2011, Joe Carnahan (Smokin' Aces, The A-Team) --- download
Liam Neeson does these movies so well, wrapping himself up in a character whose emotional landscape is also the reason for the movie's title. He is a man at the end of his life, at the end of the world, in a drilling camp somewhere we assume must be northern Alaska but would have been better suited if set in remote Nunavut. He has lost someone, someone he loved and cannot live without. But his suicide is interrupted by his job in the camp, the defense of the men, against wolves. These are not the fuzzy, wuzzy wolves we have been raised with, those that are more afraid of men than they are a danger. These are the Big Bad Wolves of German forests who eat people and carry an evil, cunning with them. The interruption gives him a reprieve and sits him on a plane flying south, taking the hard, dangerous and angry men who work the camp. But then the plane crashes and these men find out exactly how not hard they are.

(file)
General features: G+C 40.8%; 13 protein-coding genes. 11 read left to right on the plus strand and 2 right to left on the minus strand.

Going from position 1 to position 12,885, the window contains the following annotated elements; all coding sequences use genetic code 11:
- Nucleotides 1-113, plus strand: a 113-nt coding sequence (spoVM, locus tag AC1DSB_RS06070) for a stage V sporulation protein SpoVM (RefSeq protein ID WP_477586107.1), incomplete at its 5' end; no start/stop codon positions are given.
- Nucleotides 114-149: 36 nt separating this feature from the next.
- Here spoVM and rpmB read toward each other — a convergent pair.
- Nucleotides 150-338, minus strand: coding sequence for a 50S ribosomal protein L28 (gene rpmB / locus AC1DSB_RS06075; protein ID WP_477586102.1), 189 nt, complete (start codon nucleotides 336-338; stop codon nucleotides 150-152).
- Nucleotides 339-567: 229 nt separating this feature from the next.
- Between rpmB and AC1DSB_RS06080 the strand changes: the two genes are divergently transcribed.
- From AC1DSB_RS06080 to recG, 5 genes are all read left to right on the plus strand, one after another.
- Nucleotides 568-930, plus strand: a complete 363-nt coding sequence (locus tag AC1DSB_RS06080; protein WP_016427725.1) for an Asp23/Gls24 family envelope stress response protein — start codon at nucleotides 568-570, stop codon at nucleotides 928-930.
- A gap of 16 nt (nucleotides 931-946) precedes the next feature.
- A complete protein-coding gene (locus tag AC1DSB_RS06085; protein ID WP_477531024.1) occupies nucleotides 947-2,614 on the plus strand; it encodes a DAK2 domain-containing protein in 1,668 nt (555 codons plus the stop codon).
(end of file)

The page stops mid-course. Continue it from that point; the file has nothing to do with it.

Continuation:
The ensuing walking battle between the survivors of the plane crash and the huge dark, mostly CGI wolves is not remotely realistic. These are monsters, not pack running mammals of the Canadian wood. Their growls echo loudly in the hills, even more haunting than their howls. Their attacks are timed with deadly precision, more cunning than the men can conceive. But Neeson's Ottway knows these wolves, fearing and respecting them where the others walking with him are just set dressing, showing just how little mankind controls this wilderness. They are loud, violent and despairing fools given only the role to die under teeth and claws. Only Ottway is destined to survive, a man who defies his own desire to die not so much that he wants to live but for the simple fact he has been given a choice of how he will die, repeatedly quoting his father's poem, "Once
more into the fray. Into the last good fight I'll ever know. Live
and die on this day. Live and die on this day."